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Bradshaw v. Jones

Court of Civil Appeals of Texas, Texarkana
Jan 9, 1913
152 S.W. 695 (Tex. Civ. App. 1913)


December 11, 1912. Rehearing Denied January 9, 1913.

Appeal from District Court, Taylor County; Thomas L. Blanton, Judge.

Action by H. J. Bradshaw against Morgan Jones and others. Judgment for defendants, and plaintiff appeals. Affirmed.

John Sayles, Perry Sayles, and Dallas Scarborough, all of Abilene, for appellant. J. M. Wagstaff and D. T. Bomar, both of Ft. Worth, for appellees.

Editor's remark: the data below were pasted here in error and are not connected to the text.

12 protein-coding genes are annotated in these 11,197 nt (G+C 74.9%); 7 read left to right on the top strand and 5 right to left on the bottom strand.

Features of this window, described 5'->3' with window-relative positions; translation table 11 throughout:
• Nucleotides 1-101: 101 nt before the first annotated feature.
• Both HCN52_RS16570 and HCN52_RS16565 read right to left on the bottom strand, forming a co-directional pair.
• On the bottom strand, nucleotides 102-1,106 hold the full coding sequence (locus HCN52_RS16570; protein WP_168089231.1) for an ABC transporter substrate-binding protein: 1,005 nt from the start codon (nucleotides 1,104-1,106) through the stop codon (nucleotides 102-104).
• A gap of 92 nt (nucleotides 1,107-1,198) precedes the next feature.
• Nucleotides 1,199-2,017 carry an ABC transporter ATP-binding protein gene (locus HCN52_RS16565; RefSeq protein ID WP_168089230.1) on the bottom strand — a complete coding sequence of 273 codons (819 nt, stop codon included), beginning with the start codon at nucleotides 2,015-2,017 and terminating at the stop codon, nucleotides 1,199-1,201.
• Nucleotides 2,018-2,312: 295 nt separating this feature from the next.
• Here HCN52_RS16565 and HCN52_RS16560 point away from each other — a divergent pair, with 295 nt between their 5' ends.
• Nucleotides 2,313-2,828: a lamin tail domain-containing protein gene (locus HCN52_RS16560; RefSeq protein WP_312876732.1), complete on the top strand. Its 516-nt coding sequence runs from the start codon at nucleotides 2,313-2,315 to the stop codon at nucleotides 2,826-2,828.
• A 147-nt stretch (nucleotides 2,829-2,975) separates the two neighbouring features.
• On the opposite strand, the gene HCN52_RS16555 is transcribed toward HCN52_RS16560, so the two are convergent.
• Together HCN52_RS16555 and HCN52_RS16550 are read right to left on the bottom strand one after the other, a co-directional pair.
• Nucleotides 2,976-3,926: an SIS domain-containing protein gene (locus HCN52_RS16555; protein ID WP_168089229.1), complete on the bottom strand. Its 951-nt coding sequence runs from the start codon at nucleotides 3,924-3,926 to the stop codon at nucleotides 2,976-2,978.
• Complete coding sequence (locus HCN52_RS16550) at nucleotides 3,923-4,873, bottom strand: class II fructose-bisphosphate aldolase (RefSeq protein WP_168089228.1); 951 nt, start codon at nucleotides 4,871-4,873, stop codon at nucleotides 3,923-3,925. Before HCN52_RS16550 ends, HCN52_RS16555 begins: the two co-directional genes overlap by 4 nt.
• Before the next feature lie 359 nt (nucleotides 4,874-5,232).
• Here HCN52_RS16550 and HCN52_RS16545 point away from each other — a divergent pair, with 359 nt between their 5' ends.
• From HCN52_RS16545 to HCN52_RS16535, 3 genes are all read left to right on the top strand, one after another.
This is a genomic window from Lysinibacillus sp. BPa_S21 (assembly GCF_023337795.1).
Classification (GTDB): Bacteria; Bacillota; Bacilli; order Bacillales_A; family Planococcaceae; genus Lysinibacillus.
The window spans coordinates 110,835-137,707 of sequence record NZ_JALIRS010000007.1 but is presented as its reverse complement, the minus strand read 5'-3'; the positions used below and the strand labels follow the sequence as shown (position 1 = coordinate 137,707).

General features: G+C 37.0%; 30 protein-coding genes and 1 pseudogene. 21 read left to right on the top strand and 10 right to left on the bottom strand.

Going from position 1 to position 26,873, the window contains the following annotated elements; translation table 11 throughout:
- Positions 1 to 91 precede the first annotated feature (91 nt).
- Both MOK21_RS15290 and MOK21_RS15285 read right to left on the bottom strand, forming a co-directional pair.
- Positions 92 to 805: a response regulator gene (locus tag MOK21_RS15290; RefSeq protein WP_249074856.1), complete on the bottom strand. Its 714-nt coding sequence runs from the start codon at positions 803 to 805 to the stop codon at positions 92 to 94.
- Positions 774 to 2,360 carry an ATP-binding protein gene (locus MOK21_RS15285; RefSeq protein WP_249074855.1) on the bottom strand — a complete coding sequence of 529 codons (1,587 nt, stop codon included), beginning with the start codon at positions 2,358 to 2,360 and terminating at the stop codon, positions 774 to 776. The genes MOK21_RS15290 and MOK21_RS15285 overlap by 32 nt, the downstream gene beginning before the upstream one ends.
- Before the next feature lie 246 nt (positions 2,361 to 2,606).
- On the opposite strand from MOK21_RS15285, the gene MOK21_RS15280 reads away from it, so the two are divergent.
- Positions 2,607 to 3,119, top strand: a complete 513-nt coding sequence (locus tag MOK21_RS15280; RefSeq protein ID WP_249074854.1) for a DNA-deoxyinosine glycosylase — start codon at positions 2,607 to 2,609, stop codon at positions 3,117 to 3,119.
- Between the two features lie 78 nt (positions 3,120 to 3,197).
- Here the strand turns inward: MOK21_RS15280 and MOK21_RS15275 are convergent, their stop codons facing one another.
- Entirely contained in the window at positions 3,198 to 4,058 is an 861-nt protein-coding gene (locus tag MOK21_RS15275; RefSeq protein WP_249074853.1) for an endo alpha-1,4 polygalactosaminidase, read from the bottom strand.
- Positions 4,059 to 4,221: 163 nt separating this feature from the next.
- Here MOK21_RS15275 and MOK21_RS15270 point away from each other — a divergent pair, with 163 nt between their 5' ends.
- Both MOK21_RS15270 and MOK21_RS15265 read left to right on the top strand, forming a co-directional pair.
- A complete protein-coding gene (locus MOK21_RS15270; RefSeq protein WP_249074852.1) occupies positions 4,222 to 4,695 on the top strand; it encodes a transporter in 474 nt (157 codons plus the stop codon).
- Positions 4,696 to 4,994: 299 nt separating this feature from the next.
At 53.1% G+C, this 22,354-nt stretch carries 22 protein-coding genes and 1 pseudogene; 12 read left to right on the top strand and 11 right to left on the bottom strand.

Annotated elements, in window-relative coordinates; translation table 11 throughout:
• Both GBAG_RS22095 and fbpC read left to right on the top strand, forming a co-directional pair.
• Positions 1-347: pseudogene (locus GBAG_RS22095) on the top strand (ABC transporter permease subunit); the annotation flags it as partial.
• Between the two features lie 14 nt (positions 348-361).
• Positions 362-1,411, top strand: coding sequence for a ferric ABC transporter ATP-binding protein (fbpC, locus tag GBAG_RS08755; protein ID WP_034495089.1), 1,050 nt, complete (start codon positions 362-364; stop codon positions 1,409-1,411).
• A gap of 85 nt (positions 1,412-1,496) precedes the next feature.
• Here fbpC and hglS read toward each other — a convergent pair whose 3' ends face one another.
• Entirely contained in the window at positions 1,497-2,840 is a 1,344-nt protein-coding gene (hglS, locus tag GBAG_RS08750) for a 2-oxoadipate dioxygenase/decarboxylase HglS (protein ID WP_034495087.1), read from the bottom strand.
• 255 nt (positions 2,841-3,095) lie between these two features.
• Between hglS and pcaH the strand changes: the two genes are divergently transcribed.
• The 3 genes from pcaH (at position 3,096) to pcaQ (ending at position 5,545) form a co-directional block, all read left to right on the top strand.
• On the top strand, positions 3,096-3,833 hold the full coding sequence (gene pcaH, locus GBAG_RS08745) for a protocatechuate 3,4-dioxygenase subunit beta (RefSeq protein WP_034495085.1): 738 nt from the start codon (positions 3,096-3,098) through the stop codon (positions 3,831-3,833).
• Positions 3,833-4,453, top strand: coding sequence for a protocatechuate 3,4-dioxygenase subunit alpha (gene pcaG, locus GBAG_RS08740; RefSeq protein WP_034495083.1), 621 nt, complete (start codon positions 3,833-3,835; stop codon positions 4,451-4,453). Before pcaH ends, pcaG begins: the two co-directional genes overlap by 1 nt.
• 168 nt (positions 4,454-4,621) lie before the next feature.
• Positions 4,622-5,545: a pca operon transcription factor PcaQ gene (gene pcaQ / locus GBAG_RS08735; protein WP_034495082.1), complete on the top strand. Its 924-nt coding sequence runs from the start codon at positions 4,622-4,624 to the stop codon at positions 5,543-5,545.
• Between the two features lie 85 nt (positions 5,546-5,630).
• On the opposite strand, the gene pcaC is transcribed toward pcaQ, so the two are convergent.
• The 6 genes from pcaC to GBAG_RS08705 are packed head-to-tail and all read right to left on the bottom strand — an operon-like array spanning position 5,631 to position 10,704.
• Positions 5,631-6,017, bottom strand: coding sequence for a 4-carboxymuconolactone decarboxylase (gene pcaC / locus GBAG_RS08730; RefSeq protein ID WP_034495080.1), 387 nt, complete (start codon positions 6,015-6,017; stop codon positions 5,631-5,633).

This is an action to recover damages for the breach of a contract, instituted by the appellant against the appellees Morgan Jones, D. T. Bomar, and J. M. Wagstaff. Appellant alleged, in substance, that on or about the 6th day of November, 1909, he entered into a contract with the appellees and other citizens of Abilene, Tex., as promoters of the Abilene Central Railway Company, in which it was agreed that these promoters would construct and operate, or cause to be constructed and operated, a line of railroad extending from a point near Abilene, Tex., in a southeasterly direction to Rising Star, in Eastland county, a distance of about 50 miles; that the construction of this road was to begin immediately and be carried over a route through certain named town sites; that plaintiff was employed to secure bonuses and subsidies from residents and landowners along the proposed route. The contract was reduced to writing, and is set out in the following letter dated November 18, 1909, written by D. T. Bomar to the plaintiff: